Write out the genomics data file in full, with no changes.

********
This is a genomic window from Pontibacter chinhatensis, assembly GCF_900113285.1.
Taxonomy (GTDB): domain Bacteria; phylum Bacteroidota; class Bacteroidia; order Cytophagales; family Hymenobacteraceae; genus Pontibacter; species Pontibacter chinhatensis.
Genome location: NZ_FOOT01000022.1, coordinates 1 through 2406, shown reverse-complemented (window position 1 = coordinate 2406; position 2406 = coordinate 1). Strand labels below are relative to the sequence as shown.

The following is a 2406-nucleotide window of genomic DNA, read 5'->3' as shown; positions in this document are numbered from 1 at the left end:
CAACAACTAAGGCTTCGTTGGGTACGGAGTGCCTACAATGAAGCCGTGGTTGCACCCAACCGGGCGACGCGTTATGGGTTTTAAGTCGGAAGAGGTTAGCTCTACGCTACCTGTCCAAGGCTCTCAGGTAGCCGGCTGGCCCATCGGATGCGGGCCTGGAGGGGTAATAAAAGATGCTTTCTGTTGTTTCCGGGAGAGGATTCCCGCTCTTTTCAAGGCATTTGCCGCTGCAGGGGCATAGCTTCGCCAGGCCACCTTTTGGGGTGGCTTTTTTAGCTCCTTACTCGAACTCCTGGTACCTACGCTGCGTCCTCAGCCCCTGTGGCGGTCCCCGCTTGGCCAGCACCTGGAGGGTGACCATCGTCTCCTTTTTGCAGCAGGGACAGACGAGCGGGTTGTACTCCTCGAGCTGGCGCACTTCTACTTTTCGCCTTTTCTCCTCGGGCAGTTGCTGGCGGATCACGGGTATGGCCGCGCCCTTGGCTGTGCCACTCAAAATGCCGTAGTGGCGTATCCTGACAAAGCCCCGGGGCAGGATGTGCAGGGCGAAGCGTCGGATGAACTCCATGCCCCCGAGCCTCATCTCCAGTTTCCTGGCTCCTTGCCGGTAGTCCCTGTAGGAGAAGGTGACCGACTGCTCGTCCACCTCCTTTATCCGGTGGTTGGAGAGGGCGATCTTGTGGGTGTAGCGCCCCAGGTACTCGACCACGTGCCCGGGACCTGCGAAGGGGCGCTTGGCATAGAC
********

This is a genomic window from Pontibacter chinhatensis, assembly GCF_900113285.1.
Taxonomy (GTDB): domain Bacteria; phylum Bacteroidota; class Bacteroidia; order Cytophagales; family Hymenobacteraceae; genus Pontibacter; species Pontibacter chinhatensis.
Genome location: NZ_FOOT01000022.1, coordinates 1 through 2406, shown reverse-complemented (window position 1 = coordinate 2406; position 2406 = coordinate 1). Strand labels below are relative to the sequence as shown.

The following is a 2406-nucleotide window of genomic DNA, read 5'->3' as shown; positions in this document are numbered from 1 at the left end:
CAACAACTAAGGCTTCGTTGGGTACGGAGTGCCTACAATGAAGCCGTGGTTGCACCCAACCGGGCGACGCGTTATGGGTTTTAAGTCGGAAGAGGTTAGCTCTACGCTACCTGTCCAAGGCTCTCAGGTAGCCGGCTGGCCCATCGGATGCGGGCCTGGAGGGGTAATAAAAGATGCTTTCTGTTGTTTCCGGGAGAGGATTCCCGCTCTTTTCAAGGCATTTGCCGCTGCAGGGGCATAGCTTCGCCAGGCCACCTTTTGGGGTGGCTTTTTTAGCTCCTTACTCGAACTCCTGGTACCTACGCTGCGTCCTCAGCCCCTGTGGCGGTCCCCGCTTGGCCAGCACCTGGAGGGTGACCATCGTCTCCTTTTTGCAGCAGGGACAGACGAGCGGGTTGTACTCCTCGAGCTGGCGCACTTCTACTTTTCGCCTTTTCTCCTCGGGCAGTTGCTGGCGGATCACGGGTATGGCCGCGCCCTTGGCTGTGCCACTCAAAATGCCGTAGTGGCGTATCCTGACAAAGCCCCGGGGCAGGATGTGCAGGGCGAAGCGTCGGATGAACTCCATGCCCCCGAGCCTCATCTCCAGTTTCCTGGCTCCTTGCCGGTAGTCCCTGTAGGAGAAGGTGACCGACTGCTCGTCCACCTCCTTTATCCGGTGGTTGGAGAGGGCGATCTTGTGGGTGTAGCGCCCCAGGTACTCGACCACGTGCCCGGGACCTGCGAAGGGGCGCTTGGCATAGAC